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26 Dec, 2022 10:15

Russia ready to resume gas supplies to EU – official

Deputy Prime Minister Novak says the Yamal-Europe Pipeline remains unused
Russia ready to resume gas supplies to EU – official

Moscow is ready to restart supplies of natural gas to the EU via the Yamal-Europe Pipeline, Russian Deputy Prime Minister Aleksandr Novak said on Monday. He noted that shipments through the route were halted for political reasons.

According to the official, the EU remains a relevant market for Russia, which is able to resume supplies to a region suffering from a gas shortage.

“For example, the Yamal-Europe Pipeline, which was shut down for political reasons, remains unused,” Novak said.

Gas supplies via the pipeline, which usually flow westward, have been mostly reversed since Poland terminated a supply contract with Russia ahead of its end-2022 expiry date, after rejecting Moscow's demand for ruble payments. The Polish leg of the route is currently being used to pump stored gas from Germany.

In response to Warsaw’s move, Russian state-run energy giant Gazprom cut off supplies, saying it could no longer send gas via Poland, while Moscow imposed sanctions against the firm that owns the Polish section of the Yamal-Europe pipeline.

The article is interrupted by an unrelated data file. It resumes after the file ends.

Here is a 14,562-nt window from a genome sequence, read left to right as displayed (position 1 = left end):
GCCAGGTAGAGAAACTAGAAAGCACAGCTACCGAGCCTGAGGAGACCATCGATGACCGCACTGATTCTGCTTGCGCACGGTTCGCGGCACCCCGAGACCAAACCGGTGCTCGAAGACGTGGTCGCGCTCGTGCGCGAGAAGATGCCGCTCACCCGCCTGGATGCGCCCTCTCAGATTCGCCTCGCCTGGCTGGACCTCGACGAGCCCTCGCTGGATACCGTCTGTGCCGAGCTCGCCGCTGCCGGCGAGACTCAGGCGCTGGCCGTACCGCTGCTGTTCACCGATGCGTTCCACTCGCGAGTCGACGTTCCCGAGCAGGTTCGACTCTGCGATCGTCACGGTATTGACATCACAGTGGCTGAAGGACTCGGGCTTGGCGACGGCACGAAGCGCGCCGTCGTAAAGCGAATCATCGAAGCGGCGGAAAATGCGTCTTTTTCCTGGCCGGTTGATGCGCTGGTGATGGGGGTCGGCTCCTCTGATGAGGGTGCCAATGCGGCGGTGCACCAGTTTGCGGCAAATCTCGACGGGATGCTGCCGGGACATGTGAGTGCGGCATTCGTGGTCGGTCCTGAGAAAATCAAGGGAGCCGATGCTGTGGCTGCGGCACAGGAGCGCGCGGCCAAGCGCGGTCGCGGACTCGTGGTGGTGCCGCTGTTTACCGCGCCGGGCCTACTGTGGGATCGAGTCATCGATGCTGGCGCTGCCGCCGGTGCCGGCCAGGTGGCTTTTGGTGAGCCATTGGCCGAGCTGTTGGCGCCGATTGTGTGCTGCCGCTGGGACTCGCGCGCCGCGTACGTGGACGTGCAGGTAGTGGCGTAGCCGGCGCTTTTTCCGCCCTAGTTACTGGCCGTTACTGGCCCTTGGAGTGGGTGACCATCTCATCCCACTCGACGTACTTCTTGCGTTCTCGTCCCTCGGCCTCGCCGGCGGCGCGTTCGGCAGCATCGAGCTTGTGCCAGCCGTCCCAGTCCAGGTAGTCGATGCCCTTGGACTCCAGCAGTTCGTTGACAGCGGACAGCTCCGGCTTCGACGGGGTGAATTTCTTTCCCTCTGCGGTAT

Although Russian gas deliveries to the EU via the Nord Stream and Yamal-Europe pipelines have been halted, Russian gas is still being supplied to certain European buyers via a transit line through Ukraine and the TurkStream pipeline through Türkiye.

Despite the persisting problems, Novak says he still sees the EU as a viable market for Russia.

“Today we can confidently say that there is a stable demand for our gas. Therefore, we continue to consider Europe as a potential market for our products. It is clear that a large-scale campaign was launched against us, which ended with acts of sabotage against the Nord Stream pipelines,” he said.

The market for liquefied natural gas (LNG) also remains open, according to Novak, who noted that Russian LNG supplies to the EU are expected to grow to 21 billion cubic meters by the end of the year.

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